The primary aim of this study was to determine how assessment of MSI by CMR will impact the number of patients needed to reach sufficient statistical power in relation to MI size alone and levels of biochemical markers. The secondary aim was to determine how differences in CMR scan day affect the number of patients needed to reach sufficient statistical power.
Study Population and Design
Patients from the control arms of 2 recently published multicenter clinical cardioprotection trials (CHILL‐MI22 and MITOCARE23, 24; n=90 patients from 17 centers) and patients from a previous serial 1‐year follow‐up study after first‐time MI (n=22)16 were included in the study. The inclusion and exclusion criteria for the different studies have previously been described16, 22, 23, 24 (Table 1). In short, all patients from the 3 studies had clinical signs of AMI defined as clinical symptoms, ST‐elevation, and elevated biochemical markers. All patients underwent acute percutaneous coronary intervention (PCI). Patients with previous infarction or history of coronary revascularization were excluded. The study complies with the Declaration of Helsinki, and all patients gave their written informed consent to participate in the study, which was approved by appropriate ethics committees for each country in which patients were included.
All CHILL‐MI and MITOCARE patients included in the present study underwent CMR 2 to 6 days after the acute event. In the serial follow‐up study, all patients underwent CMR 1 and 7 days after the acute event in order to study changes in infarcted myocardium during this time period. All patients were imaged on a 1.5 Tesla magnetic resonance (MR) system either from Siemens (Erlangen, Germany), Philips (Best, The Netherlands), or GE Healthcare (Waukesha, WI).
CHILL‐MI and MITOCARE.
For patients in the CHILL‐MI and MITOCARE22, 24 trials, initial scout images were acquired to locate the heart. For visualization of MaR, multislice, multiphase CE‐SSFP images were acquired ≈5 minutes after intravenous administration of a gadolinium‐based extracellular contrast agent (0.2 mmol/kg). CE‐SSFP images were acquired in 2‐, 3‐, and 4‐chamber views as well as in short‐axis view covering the left ventricle (LV) from base to apex. Slice thickness was 8 mm with no slice gap. In‐plane resolution was typically 1.5×1.5 mm, and temporal resolution was 20 to 30 frames per cardiac cycle. For infarct visualization, LGE images corresponding to CE‐SSFP images were acquired ≈15 minutes after injection of gadolinium. LGE‐images were acquired using an inversion‐recovery gradient‐recalled echo sequence with a slice thickness of 8 mm with no slice gap. In‐plane resolution was typically 1.5×1.5 mm. Inversion time was manually adjusted to null the signal from viable myocardium.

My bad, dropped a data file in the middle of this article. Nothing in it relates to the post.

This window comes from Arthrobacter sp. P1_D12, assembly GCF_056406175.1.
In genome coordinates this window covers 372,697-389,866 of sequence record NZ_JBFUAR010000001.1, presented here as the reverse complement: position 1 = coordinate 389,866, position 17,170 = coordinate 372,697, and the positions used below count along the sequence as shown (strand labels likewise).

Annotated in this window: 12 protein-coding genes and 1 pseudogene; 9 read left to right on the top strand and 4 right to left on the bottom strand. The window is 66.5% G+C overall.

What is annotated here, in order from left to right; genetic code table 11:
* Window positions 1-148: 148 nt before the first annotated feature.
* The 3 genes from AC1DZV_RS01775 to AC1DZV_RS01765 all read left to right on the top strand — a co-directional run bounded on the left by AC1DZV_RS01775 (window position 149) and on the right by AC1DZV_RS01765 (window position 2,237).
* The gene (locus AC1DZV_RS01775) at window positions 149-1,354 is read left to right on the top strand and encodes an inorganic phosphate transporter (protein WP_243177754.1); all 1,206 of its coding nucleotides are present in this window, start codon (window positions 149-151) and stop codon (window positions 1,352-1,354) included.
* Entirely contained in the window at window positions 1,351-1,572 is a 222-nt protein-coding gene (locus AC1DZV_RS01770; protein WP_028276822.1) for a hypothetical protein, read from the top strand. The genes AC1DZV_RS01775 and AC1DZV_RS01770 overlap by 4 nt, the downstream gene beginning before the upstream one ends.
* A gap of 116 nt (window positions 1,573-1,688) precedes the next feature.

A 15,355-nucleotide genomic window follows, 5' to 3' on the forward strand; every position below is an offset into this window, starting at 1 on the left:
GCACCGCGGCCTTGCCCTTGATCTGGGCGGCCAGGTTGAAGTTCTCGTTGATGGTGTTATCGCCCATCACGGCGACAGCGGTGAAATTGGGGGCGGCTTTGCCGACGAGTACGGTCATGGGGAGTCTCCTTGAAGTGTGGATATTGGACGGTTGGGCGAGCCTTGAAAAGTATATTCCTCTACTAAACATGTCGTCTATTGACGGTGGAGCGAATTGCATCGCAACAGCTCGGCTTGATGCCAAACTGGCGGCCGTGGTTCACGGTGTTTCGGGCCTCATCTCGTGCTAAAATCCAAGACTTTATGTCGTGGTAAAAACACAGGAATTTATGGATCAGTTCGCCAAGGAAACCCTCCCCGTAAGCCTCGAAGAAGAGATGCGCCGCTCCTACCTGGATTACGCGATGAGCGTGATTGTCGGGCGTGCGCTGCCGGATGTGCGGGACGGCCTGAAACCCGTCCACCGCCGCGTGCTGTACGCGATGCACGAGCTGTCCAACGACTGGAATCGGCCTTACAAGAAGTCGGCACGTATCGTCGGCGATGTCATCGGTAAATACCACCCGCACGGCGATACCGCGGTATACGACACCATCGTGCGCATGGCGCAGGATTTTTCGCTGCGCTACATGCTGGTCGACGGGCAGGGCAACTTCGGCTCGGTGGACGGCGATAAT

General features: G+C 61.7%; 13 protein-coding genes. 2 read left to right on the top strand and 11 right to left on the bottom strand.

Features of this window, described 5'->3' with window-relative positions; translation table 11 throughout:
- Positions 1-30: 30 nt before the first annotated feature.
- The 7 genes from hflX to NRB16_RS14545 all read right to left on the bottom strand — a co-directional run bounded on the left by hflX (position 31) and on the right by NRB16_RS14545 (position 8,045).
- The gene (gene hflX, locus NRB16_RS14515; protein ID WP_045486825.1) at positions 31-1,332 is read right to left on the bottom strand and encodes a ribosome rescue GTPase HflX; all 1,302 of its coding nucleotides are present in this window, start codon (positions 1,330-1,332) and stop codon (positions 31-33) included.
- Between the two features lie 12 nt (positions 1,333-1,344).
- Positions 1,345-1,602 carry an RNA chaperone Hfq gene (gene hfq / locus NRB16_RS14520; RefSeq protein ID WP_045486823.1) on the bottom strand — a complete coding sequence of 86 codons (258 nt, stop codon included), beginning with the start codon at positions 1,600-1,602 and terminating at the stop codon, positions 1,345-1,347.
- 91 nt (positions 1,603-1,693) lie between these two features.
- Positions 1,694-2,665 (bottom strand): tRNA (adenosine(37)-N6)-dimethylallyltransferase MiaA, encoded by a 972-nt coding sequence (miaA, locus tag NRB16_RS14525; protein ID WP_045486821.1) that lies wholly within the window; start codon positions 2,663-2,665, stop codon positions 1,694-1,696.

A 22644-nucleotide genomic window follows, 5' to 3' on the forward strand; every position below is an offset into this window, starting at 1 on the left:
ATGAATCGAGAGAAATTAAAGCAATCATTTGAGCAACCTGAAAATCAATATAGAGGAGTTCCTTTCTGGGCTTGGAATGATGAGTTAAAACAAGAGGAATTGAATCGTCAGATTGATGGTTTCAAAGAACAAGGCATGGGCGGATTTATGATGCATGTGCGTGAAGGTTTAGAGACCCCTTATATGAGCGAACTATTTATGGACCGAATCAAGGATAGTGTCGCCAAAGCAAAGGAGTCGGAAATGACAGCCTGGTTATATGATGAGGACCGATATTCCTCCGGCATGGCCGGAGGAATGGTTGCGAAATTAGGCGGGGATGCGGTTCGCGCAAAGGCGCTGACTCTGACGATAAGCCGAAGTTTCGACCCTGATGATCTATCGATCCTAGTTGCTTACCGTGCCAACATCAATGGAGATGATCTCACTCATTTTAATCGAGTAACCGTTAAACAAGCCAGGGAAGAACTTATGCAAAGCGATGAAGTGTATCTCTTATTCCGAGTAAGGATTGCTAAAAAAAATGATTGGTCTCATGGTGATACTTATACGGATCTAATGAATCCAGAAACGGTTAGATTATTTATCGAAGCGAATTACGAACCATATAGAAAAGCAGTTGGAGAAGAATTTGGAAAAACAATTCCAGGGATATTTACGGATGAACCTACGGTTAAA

For the serial follow‐up study,16 typical imaging parameters were slice thickness of 8 to 10 mm with no slice gap and in‐plane‐resolution 1.4 to 1.5×1.4 to 1.5 mm.
Myocardium at Risk.
MaR was assessed from CE‐SSFP short‐axis images from patients in the CHILL‐MI and MITOCARE trials according to a previously described methodology.20 In short, endocardial and epicardial borders of the LV were traced in all short‐axis slices both in end diastole and end systole, followed by manual delineation of the hyperintense myocardium in both time frames. Papillary muscles were excluded from the myocardium. The MaR was then defined as the total amount of hyperintense myocardium in all short‐axis slices and expressed as percentage of LV. If present, hypointense myocardium within the area of increased signal intensity (microvascular obstruction) was included in the MaR.
In the CHILL‐MI and MITOCARE studies, the infarcted myocardium was automatically quantified from the short‐axis LGE images according to a previously validated method.26 In short, the endocardial and epicardial borders were traced manually with exclusion of the papillary muscles, after which the infarcted myocardium was defined using a computer algorithm taking partial volume effects within the hyperenhanced myocardium into consideration. Manual adjustments were made when the computer algorithm was obviously wrong. For the serial follow‐up study, MI size was assessed using a previously described semiautomatic infarct sizing method.27 If present, a hypointense signal within the area of LGE (microvascular obstruction) was included in the analysis as 100% infarction. Finally, MI size was expressed as a percentage of the LV.